Today’s announcement on congential heart disease services is the latest battle in a very long war. 

The trusts which today threaten to take action to protect their congenital heart disease services follow in the footsteps of others in 2013 and 2011.

The dispute between commissioners and the units that provide these services is an emotive one and points to a number of failures in the NHS since the Bristol Heart Inquiry in 2001.

The failings are of medical culture as much as NHS management, the latter of which has sought to square the circles created by irreconcilable clinical differences.

The evidence on volume of procedures leading to better outcomes is obvious and axiomatic, but a focus on this overlooks the more vexed local factors which trusts dispute.

If providers are successful in overturning yet another move to centralise services, the NHS will have to ask itself whether national leaders will ever in practice wield sufficient power to make it happen.

In some ways the arguments are the same as they were in 2011 when the Royal Brompton took its challenge to previous proposals to the High Court.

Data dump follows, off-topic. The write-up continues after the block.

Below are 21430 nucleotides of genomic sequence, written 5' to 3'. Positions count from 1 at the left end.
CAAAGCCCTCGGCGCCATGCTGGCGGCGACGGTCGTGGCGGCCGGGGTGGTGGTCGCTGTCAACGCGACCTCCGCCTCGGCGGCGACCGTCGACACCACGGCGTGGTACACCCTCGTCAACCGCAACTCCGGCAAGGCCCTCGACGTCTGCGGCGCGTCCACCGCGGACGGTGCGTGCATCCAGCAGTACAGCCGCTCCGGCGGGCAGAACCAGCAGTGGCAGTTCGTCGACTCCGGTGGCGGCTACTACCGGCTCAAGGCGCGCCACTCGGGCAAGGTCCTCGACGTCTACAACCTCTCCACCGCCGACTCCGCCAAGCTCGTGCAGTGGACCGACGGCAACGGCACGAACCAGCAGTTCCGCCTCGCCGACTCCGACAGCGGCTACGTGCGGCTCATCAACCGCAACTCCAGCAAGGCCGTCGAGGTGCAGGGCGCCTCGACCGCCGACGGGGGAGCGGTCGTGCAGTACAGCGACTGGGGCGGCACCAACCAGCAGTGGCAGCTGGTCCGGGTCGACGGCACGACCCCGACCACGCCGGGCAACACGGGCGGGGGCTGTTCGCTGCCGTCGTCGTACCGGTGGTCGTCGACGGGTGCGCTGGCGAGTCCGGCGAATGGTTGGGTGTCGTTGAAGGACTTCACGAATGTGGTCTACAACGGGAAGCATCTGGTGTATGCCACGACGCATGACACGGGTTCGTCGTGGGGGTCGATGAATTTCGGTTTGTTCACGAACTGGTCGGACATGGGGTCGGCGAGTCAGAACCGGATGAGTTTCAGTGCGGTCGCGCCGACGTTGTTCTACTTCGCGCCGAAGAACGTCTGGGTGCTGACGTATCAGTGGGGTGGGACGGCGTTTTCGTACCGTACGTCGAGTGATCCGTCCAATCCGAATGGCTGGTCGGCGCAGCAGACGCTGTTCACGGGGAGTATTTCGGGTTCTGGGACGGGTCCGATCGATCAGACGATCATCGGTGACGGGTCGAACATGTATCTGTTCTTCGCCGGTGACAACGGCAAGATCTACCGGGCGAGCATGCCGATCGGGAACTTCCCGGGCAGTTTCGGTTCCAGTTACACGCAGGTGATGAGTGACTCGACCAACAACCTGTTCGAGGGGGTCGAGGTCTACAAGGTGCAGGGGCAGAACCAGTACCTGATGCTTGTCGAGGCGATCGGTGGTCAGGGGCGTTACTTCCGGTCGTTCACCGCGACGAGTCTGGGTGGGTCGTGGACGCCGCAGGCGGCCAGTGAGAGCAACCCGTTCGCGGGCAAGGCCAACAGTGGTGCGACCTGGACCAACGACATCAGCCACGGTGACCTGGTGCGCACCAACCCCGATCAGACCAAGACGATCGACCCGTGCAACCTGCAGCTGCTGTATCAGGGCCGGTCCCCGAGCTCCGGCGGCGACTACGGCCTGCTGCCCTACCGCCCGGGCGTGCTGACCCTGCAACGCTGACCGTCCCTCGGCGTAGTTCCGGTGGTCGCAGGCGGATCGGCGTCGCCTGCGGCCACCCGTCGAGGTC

In other aspects the landscape is different. Foundation Trusts operated with a greater degree of freedom in 2011 than they do now; NHS England is the single national commissioner and has a strong, politically minded chief executive.

Interestingly it seems that it is now the non-FT, Leicester, which is giving the strongest hints that it will take legal action to seek to overturn NHS England’s plans.

The war seems likely to go on for some time yet, while the time passed since those avoidable deaths in Bristol grows longer and longer.

Three trusts set to lose specialist heart surgery